A look back through the history of women who were about to be married only to be left at the altar—and left with no choice but to take their revenge.
A wedding day is supposed to be the happiest, most special and blessed event in a bride’s life. And most of the time, it is. But sometimes, it is not.
In this fun, fascinating look at betrothals that went bust before anyone even said “I do,” the authors have collected the true stories of what happened when the groom suddenly decided “I don’t.”
From the 1780s right up to the 1970s, jilted women (and the occasional crushed suitor) employed a range of tactics to bring false lovers to book. Here is a full wedding party of cases in which women found very different kinds of happy endings, such as Mary Elizabeth Smith who forged evidence of a courtship to entrap an Earl, Catherine Kempsall who shot the man who denied their engagement, Gladys Knowles who was awarded a record £10,000 in damages by a jury in 1890, and Daisy Mons who discreetly negotiated a £50,000 settlement from a nobleman.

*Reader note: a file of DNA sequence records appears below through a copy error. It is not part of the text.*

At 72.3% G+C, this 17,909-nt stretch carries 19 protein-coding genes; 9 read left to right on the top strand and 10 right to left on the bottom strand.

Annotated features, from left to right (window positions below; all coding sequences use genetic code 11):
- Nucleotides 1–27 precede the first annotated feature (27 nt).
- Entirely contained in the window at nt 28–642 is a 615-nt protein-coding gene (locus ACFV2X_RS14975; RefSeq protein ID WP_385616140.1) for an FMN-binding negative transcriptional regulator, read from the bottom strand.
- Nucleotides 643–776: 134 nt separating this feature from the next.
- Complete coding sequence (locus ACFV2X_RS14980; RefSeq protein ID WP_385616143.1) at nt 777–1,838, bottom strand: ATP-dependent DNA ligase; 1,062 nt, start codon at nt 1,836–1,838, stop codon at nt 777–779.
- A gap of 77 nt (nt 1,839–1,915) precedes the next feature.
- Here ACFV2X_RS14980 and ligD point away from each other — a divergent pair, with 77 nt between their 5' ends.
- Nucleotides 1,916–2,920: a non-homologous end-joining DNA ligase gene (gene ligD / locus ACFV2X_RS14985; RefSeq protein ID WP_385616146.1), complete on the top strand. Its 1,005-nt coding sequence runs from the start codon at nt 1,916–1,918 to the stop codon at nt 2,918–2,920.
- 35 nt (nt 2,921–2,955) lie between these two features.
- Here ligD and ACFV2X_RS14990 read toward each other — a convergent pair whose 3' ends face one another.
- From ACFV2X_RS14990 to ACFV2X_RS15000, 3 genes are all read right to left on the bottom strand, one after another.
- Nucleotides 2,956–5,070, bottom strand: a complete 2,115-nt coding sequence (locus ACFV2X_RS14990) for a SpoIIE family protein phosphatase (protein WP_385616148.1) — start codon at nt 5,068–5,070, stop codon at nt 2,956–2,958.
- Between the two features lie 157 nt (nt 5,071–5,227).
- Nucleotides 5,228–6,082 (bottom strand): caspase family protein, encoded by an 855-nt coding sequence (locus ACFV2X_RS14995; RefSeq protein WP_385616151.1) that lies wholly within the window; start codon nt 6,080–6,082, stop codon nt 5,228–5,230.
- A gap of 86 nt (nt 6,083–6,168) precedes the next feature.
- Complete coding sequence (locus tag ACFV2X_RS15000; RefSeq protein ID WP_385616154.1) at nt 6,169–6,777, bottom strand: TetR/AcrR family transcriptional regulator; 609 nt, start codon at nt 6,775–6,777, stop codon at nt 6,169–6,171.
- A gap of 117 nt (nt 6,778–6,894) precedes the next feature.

Based on original research, this social history of breach of promise shows that when men behaved badly, hell had no fury like a woman scorned.